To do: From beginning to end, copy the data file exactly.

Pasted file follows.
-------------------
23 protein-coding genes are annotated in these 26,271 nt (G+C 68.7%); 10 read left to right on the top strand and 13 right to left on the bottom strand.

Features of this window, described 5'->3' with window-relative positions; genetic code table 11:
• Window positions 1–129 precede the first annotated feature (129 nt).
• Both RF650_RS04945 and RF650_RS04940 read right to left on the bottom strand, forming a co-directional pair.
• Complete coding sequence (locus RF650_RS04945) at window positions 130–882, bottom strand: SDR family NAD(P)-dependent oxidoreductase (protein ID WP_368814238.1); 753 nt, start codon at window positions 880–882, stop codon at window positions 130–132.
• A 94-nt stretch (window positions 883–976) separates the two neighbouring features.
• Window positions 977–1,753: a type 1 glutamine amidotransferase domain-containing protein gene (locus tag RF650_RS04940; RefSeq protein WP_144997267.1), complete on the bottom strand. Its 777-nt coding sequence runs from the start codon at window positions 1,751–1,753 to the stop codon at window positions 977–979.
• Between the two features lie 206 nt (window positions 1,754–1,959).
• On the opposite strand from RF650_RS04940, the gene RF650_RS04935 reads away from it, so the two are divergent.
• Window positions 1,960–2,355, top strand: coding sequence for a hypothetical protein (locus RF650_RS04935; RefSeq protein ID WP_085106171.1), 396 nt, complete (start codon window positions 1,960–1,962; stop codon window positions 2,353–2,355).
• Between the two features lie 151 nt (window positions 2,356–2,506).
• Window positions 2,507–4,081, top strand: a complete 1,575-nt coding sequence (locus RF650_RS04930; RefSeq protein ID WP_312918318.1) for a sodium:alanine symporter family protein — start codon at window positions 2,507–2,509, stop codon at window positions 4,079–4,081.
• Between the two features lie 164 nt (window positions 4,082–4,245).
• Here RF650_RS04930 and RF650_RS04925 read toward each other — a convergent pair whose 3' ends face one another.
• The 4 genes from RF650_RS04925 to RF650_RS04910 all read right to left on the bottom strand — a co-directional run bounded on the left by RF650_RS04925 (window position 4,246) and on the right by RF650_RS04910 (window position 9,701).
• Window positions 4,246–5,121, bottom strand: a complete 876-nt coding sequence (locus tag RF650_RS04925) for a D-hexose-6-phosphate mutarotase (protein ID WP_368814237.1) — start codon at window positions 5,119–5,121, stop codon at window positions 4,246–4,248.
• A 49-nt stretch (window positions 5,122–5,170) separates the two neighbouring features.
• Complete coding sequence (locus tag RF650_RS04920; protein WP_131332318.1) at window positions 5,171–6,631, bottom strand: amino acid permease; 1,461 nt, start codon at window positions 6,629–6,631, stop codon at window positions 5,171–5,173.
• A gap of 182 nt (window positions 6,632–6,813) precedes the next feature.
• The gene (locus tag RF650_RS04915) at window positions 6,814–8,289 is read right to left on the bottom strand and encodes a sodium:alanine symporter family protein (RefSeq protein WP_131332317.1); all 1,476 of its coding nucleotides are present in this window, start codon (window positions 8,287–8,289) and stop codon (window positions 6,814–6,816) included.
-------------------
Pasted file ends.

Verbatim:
23 protein-coding genes are annotated in these 26,271 nt (G+C 68.7%); 10 read left to right on the top strand and 13 right to left on the bottom strand.

Features of this window, described 5'->3' with window-relative positions; genetic code table 11:
• Window positions 1–129 precede the first annotated feature (129 nt).
• Both RF650_RS04945 and RF650_RS04940 read right to left on the bottom strand, forming a co-directional pair.
• Complete coding sequence (locus RF650_RS04945) at window positions 130–882, bottom strand: SDR family NAD(P)-dependent oxidoreductase (protein ID WP_368814238.1); 753 nt, start codon at window positions 880–882, stop codon at window positions 130–132.
• A 94-nt stretch (window positions 883–976) separates the two neighbouring features.
• Window positions 977–1,753: a type 1 glutamine amidotransferase domain-containing protein gene (locus tag RF650_RS04940; RefSeq protein WP_144997267.1), complete on the bottom strand. Its 777-nt coding sequence runs from the start codon at window positions 1,751–1,753 to the stop codon at window positions 977–979.
• Between the two features lie 206 nt (window positions 1,754–1,959).
• On the opposite strand from RF650_RS04940, the gene RF650_RS04935 reads away from it, so the two are divergent.
• Window positions 1,960–2,355, top strand: coding sequence for a hypothetical protein (locus RF650_RS04935; RefSeq protein ID WP_085106171.1), 396 nt, complete (start codon window positions 1,960–1,962; stop codon window positions 2,353–2,355).
• Between the two features lie 151 nt (window positions 2,356–2,506).
• Window positions 2,507–4,081, top strand: a complete 1,575-nt coding sequence (locus RF650_RS04930; RefSeq protein ID WP_312918318.1) for a sodium:alanine symporter family protein — start codon at window positions 2,507–2,509, stop codon at window positions 4,079–4,081.
• Between the two features lie 164 nt (window positions 4,082–4,245).
• Here RF650_RS04930 and RF650_RS04925 read toward each other — a convergent pair whose 3' ends face one another.
• The 4 genes from RF650_RS04925 to RF650_RS04910 all read right to left on the bottom strand — a co-directional run bounded on the left by RF650_RS04925 (window position 4,246) and on the right by RF650_RS04910 (window position 9,701).
• Window positions 4,246–5,121, bottom strand: a complete 876-nt coding sequence (locus tag RF650_RS04925) for a D-hexose-6-phosphate mutarotase (protein ID WP_368814237.1) — start codon at window positions 5,119–5,121, stop codon at window positions 4,246–4,248.
• A 49-nt stretch (window positions 5,122–5,170) separates the two neighbouring features.
• Complete coding sequence (locus tag RF650_RS04920; protein WP_131332318.1) at window positions 5,171–6,631, bottom strand: amino acid permease; 1,461 nt, start codon at window positions 6,629–6,631, stop codon at window positions 5,171–5,173.
• A gap of 182 nt (window positions 6,632–6,813) precedes the next feature.
• The gene (locus tag RF650_RS04915) at window positions 6,814–8,289 is read right to left on the bottom strand and encodes a sodium:alanine symporter family protein (RefSeq protein WP_131332317.1); all 1,476 of its coding nucleotides are present in this window, start codon (window positions 8,287–8,289) and stop codon (window positions 6,814–6,816) included.